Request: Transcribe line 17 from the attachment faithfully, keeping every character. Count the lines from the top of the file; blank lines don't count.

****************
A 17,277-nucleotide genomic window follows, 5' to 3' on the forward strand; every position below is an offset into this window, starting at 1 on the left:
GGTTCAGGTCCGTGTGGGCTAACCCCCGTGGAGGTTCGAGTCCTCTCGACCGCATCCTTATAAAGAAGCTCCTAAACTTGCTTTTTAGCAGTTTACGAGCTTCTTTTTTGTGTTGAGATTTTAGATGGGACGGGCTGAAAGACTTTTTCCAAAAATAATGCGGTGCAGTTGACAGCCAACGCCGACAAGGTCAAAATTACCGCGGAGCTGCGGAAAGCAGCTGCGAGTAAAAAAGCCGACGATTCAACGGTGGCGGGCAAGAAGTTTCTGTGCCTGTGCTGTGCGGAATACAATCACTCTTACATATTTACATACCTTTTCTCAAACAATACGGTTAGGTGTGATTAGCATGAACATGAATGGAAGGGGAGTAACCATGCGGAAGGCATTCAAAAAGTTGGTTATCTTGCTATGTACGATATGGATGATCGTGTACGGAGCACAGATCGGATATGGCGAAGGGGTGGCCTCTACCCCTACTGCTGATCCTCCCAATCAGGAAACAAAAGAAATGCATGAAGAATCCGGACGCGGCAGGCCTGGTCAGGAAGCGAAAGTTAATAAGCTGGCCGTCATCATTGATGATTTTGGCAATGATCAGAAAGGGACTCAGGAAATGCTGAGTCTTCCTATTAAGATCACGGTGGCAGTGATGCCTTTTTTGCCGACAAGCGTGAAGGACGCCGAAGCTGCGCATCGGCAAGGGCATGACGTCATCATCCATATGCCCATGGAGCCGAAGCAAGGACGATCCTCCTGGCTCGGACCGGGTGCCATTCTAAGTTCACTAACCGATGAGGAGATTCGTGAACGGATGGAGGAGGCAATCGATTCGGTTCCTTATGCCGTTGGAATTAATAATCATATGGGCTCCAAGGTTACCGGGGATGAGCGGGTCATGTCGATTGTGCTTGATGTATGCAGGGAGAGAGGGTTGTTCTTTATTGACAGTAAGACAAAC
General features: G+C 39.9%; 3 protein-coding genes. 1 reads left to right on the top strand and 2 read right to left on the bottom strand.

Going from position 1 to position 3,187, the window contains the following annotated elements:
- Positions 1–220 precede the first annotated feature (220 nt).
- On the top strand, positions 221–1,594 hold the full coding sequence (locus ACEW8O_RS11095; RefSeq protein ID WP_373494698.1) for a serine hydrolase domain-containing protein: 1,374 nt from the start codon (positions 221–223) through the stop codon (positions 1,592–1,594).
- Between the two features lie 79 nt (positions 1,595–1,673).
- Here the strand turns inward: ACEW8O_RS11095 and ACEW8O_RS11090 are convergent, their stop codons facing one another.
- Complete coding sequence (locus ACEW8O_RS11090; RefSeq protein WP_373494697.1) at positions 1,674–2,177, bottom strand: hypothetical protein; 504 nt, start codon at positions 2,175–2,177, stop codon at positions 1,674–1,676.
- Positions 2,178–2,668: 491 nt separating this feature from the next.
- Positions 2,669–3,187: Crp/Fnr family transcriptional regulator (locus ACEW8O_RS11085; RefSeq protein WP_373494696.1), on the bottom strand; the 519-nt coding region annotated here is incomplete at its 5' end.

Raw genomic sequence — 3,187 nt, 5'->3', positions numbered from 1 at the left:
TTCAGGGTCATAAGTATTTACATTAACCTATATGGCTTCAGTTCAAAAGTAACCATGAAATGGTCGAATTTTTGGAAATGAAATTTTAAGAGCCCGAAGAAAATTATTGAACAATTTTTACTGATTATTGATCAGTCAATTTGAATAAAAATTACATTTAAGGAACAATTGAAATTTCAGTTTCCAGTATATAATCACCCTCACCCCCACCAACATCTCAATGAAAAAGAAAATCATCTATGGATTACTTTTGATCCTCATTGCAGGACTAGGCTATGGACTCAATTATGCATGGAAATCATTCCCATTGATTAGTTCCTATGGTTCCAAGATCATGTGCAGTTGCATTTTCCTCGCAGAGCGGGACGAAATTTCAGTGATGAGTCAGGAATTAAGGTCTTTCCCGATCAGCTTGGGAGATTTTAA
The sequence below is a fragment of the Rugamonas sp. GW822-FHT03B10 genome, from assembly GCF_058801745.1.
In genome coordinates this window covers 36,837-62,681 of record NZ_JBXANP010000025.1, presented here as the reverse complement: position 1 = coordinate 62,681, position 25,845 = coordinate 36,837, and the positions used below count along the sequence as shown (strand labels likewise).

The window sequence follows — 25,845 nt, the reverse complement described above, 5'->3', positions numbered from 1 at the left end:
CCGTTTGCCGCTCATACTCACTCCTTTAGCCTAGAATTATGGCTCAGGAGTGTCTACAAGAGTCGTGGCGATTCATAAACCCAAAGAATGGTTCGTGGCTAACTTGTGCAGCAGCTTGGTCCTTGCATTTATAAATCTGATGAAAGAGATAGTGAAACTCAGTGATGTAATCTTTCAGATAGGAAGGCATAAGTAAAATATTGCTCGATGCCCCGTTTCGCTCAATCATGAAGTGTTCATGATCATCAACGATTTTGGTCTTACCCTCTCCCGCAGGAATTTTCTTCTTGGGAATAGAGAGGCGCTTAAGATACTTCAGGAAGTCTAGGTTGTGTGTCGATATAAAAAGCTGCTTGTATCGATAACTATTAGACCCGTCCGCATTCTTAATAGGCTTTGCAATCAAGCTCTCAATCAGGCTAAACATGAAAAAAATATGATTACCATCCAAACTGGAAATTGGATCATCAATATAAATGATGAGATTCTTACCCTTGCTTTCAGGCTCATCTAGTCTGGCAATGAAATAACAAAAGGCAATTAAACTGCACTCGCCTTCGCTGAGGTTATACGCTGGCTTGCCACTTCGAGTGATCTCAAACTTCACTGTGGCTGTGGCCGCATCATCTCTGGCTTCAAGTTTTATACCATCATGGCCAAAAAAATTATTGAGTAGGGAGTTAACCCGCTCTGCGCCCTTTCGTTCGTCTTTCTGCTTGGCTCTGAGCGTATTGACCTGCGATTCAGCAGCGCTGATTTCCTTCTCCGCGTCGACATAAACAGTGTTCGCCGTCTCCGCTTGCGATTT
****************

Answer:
CCGTTTGCCGCTCATACTCACTCCTTTAGCCTAGAATTATGGCTCAGGAGTGTCTACAAGAGTCGTGGCGATTCATAAACCCAAAGAATGGTTCGTGGCTAACTTGTGCAGCAGCTTGGTCCTTGCATTTATAAATCTGATGAAAGAGATAGTGAAACTCAGTGATGTAATCTTTCAGATAGGAAGGCATAAGTAAAATATTGCTCGATGCCCCGTTTCGCTCAATCATGAAGTGTTCATGATCATCAACGATTTTGGTCTTACCCTCTCCCGCAGGAATTTTCTTCTTGGGAATAGAGAGGCGCTTAAGATACTTCAGGAAGTCTAGGTTGTGTGTCGATATAAAAAGCTGCTTGTATCGATAACTATTAGACCCGTCCGCATTCTTAATAGGCTTTGCAATCAAGCTCTCAATCAGGCTAAACATGAAAAAAATATGATTACCATCCAAACTGGAAATTGGATCATCAATATAAATGATGAGATTCTTACCCTTGCTTTCAGGCTCATCTAGTCTGGCAATGAAATAACAAAAGGCAATTAAACTGCACTCGCCTTCGCTGAGGTTATACGCTGGCTTGCCACTTCGAGTGATCTCAAACTTCACTGTGGCTGTGGCCGCATCATCTCTGGCTTCAAGTTTTATACCATCATGGCCAAAAAAATTATTGAGTAGGGAGTTAACCCGCTCTGCGCCCTTTCGTTCGTCTTTCTGCTTGGCTCTGAGCGTATTGACCTGCGATTCAGCAGCGCTGATTTCCTTCTCCGCGTCGACATAAACAGTGTTCGCCGTCTCCGCTTGCGATTT